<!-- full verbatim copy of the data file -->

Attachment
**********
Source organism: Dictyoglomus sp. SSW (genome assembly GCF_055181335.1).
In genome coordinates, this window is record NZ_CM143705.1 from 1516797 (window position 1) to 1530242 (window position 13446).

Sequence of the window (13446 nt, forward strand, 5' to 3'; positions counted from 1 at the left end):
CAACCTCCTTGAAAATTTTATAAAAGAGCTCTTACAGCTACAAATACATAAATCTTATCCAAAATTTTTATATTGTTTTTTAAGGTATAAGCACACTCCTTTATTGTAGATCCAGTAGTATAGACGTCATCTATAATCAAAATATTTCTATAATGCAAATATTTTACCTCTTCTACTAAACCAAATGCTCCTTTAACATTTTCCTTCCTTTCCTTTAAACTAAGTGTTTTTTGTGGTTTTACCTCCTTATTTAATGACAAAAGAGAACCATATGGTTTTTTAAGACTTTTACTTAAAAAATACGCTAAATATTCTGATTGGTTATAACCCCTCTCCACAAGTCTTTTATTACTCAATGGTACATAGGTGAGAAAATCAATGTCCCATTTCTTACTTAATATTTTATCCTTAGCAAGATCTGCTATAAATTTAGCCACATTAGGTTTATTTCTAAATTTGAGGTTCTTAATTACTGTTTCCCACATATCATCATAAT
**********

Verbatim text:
Source organism: Dictyoglomus sp. SSW (genome assembly GCF_055181335.1).
In genome coordinates, this window is record NZ_CM143705.1 from 1516797 (window position 1) to 1530242 (window position 13446).

Sequence of the window (13446 nt, forward strand, 5' to 3'; positions counted from 1 at the left end):
CAACCTCCTTGAAAATTTTATAAAAGAGCTCTTACAGCTACAAATACATAAATCTTATCCAAAATTTTTATATTGTTTTTTAAGGTATAAGCACACTCCTTTATTGTAGATCCAGTAGTATAGACGTCATCTATAATCAAAATATTTCTATAATGCAAATATTTTACCTCTTCTACTAAACCAAATGCTCCTTTAACATTTTCCTTCCTTTCCTTTAAACTAAGTGTTTTTTGTGGTTTTACCTCCTTATTTAATGACAAAAGAGAACCATATGGTTTTTTAAGACTTTTACTTAAAAAATACGCTAAATATTCTGATTGGTTATAACCCCTCTCCACAAGTCTTTTATTACTCAATGGTACATAGGTGAGAAAATCAATGTCCCATTTCTTACTTAATATTTTATCCTTAGCAAGATCTGCTATAAATTTAGCCACATTAGGTTTATTTCTAAATTTGAGGTTCTTAATTACTGTTTCCCACATATCATCATAAT